07:12 AM on 10/28/13
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kianacarly
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I never read Butch Walker's book and I know nothing about Dr. Luke besides the hit songs I hear all over radio, I'm just getting tired of him. I want artists to branch out and go for different sounds and work with different people. Katy's best song has her credited as the sole songwriter (and produced by Butch Walker lol). I think she relies on Dr. Luke too much now, when she's capable of doing well herself and working with different people and still being successful.
07:16 AM on 10/28/13
mbao
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Very interesting discussion, from the review to the replies. Good read. It's a sign of your writing capability and your worth as a reviewer how you can turn "This album is fucking generic and disappointing," into something more extensive like that review.
07:23 AM on 10/28/13
Zack Zarrillo
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Pop music is about one thing, and that is making money. Whether we like it or not, pop producers are not trying to break ground. I don't care who they are, they're going for what's going to hit on the radio. And that's just the way it is.
I don't necessarily agree. fun., I think, being a good example. Same with Tegan And Sara, or even Paramore's new album in spots.
07:30 AM on 10/28/13
WasteSomeTime
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I agree with alot of whats being said here although I'm sick of people here being so impressed by what Butch Walker has said.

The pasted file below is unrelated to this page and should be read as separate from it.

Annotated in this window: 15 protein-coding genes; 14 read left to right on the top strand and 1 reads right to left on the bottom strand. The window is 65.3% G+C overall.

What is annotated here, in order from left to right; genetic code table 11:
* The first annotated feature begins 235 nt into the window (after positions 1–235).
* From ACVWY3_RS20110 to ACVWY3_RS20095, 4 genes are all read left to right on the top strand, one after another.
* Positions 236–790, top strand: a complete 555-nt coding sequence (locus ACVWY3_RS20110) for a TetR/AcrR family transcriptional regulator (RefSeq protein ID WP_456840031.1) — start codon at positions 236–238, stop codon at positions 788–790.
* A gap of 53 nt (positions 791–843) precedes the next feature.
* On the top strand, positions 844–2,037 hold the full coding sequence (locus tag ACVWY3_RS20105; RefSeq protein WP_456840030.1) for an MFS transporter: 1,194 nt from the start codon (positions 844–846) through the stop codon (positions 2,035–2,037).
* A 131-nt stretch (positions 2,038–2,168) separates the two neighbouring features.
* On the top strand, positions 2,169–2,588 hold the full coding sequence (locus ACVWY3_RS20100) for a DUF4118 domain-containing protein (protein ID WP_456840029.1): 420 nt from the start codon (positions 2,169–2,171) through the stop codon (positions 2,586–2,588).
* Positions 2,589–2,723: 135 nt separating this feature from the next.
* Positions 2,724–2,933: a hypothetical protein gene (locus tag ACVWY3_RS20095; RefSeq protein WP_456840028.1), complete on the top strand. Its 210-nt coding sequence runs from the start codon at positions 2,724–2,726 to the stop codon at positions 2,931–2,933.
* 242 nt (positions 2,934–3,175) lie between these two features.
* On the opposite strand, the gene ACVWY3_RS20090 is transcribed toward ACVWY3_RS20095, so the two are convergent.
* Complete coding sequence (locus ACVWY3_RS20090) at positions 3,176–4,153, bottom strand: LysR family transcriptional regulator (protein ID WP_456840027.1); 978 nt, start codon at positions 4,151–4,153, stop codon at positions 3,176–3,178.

07:41 AM on 10/28/13
herestoyoufla
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I never read Butch Walker's book and I know nothing about Dr. Luke besides the hit songs I hear all over radio, I'm just getting tired of him. I want artists to branch out and go for different sounds and work with different people. Katy's best song has her credited as the sole songwriter (and produced by Butch Walker lol). I think she relies on Dr. Luke too much now, when she's capable of doing well herself and working with different people and still being successful.
I couldn't agree with you more.
07:51 AM on 10/28/13
Craig Manning
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Dr. Luke produced pretty much every #1 Katy perry had on the last album and most of those spawned TONS of derivative tracks. I can't stand people on this site who seem to have read Butch Walker's book and now hate Dr. Luke. Yes, Roar and Brave have the same chords, there's no denying that. Normally, if anything Luke makes stuff that sounds similar to his other songs. He has a pretty distinct style. I think the entire passage about your hate of him is completely unecessary when you can't be informed on what went into making either brave or roar completely.